By Todd Bridges, Head of ESG research, State Street Global Advisors
An Increasingly Important Factor for Investors
Climate change is an increasingly important consideration for investors assessing the long-run viability of companies around the world. It’s an area of investor focus, not only for its investment risk implications but also for what it means for company financials, such as earnings and stock price, which represent the value of these future earnings.
In particular, institutional investors are re-evaluating how they value and allocate their assets with climate change in mind.
Building The Right Framework
Leveraging our recent major research we have developed an innovative framework that builds effective and investable climate-aware portfolios.
Our framework differs from earlier approaches in that we target both mitigation and adaptation and employ a variety of metrics across multiple data providers. We purposefully embed climate exposures into the portfolio; we do not seek to hedge climate risk. We also focus on long-only, highly liquid portfolios that can be scaled to sufficient asset size, as opposed to long–short portfolios that are of limited applicability to many investors.
We start with carbon data but move beyond it into other climate metrics that are increasingly available, such as those measuring green or brown revenue and adaptation metrics. In recent years, as the science behind climate change has grown, we’ve witnessed an evolution of the tools institutional investors can employ.
Our framework incorporates both mitigation of climate risk today and adaption to climate change in the future in an investment approach that directly aligns with the 2 Degree scenario, the Paris Agreement and TCFC.
Beyond Carbon Reduction: Mitigation and Adaptation
The mitigation section of our sustainable climate strategy involves an explicit objective to reduce the flow of heat-trapping greenhouse gases into the atmosphere and increase exposure to new energy and green companies. The adaptation section of the strategy involves an explicit objective to increase exposure to companies adjusting to actual or expected future climate impacts (i.e. the physical impacts of climate change).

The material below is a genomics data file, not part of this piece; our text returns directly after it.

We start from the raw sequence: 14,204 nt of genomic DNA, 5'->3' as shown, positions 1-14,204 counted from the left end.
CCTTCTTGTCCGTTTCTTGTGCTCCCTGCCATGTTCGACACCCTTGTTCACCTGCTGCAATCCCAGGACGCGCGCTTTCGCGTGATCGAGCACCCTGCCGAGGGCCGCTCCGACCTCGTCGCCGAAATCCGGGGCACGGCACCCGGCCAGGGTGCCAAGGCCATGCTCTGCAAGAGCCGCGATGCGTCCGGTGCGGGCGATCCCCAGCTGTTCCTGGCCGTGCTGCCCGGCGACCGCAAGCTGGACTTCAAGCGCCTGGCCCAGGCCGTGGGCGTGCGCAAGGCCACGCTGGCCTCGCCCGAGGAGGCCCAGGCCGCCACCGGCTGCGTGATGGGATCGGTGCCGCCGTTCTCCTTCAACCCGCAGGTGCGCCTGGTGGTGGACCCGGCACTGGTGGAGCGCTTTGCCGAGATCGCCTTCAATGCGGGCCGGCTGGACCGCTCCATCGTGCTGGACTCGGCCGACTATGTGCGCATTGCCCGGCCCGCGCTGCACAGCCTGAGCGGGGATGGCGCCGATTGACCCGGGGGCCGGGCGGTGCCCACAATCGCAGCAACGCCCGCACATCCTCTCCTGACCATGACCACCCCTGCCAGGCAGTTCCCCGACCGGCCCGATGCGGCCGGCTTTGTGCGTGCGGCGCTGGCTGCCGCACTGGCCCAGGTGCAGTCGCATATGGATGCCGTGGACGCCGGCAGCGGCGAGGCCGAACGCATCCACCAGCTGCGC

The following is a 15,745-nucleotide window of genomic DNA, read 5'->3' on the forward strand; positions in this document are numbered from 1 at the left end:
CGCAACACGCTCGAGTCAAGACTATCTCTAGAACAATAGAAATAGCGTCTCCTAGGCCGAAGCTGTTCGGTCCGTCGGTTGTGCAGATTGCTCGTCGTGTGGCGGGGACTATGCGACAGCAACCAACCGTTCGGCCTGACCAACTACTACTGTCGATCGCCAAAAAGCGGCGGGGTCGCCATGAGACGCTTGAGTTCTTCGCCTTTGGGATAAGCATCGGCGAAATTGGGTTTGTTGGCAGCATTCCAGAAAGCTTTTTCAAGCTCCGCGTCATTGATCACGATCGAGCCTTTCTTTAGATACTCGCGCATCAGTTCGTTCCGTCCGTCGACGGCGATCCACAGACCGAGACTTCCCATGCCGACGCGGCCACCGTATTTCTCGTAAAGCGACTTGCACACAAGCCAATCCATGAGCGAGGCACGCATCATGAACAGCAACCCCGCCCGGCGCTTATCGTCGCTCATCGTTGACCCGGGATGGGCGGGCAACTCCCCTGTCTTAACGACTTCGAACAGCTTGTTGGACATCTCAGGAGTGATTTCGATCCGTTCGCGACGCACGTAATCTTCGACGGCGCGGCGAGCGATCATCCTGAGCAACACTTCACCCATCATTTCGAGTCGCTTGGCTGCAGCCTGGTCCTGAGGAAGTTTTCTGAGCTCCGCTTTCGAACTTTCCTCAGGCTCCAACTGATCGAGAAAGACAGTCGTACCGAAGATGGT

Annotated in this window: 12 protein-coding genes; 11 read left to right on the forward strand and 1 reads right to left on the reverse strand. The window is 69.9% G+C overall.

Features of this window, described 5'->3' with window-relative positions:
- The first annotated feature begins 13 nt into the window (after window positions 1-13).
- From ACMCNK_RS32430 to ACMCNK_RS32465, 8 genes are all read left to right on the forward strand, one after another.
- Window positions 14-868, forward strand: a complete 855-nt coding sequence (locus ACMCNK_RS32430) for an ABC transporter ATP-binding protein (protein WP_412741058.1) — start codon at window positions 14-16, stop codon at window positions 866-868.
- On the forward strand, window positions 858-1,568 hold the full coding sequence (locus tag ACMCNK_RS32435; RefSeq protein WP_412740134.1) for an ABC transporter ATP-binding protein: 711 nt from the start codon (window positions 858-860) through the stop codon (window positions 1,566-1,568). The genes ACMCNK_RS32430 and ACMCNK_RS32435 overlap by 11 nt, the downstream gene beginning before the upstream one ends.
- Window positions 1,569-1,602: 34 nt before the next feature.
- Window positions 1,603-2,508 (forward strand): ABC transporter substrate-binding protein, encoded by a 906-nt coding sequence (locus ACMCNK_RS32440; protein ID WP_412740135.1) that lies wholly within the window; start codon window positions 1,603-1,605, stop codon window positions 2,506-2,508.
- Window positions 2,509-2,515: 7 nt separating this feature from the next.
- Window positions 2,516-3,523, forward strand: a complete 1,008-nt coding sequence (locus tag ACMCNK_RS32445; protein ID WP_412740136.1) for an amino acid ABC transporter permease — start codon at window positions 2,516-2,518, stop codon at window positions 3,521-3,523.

Mitigation and adaptation are complementary approaches for reducing the risks of climate change impacts over different timescales, ideal given the objective of most institutional investors to balance short-term risk with longer-term opportunities.
Mitigation investment actions refer to all investment activities that are positively related to reducing greenhouse gas emissions and increasing exposure to low carbon economy.
Adaptation investment actions refer to all activities that improve the resilience of an investment portfolio to the physical impact of climate change.
Altogether, investors can achieve significant reduction in exposure to carbon emissions, emissions from fossil fuel reserves, and on revenues dependent on carbon-based sectors. At the same time, they can significantly increase exposure to revenues from low-carbon or green sectors. Our mitigation and adaptation framework has enough flexibility to build portfolios at different levels of concentration, tracking error, and climate risk exposure. For example, we can build a portfolio which aligns with climate model projections. We show how to build a portfolio aligned with the most conservative climate model projections, which seek to limit cumulative CO2 emissions to a threshold below the 2 Degree scenario.
Meeting the Climate Investing Challenge
On the mitigation front, we wanted to integrate aspects related to carbon-related emissions from production, suppliers, and fossil fuel reserves. On the adaptation side, we wanted to address the future opportunities associated with the low-carbon new energy economy and green revenue.
Our strategy allows us to overweight companies that not only are mitigating climate risk today by cutting down on emissions but also those companies that are adapting for future climate risk implications. The strategy is highly flexible, allowing us to calibrate the portfolio to different trajectories for climate projections.
The end result is a strategy that achieves meaningful reduction in targeted climate-related exposures coupled with significantly increased exposure to green sector and low-carbon revenues, helping asset owners prepare their equity portfolio for the transition to a low-carbon economy.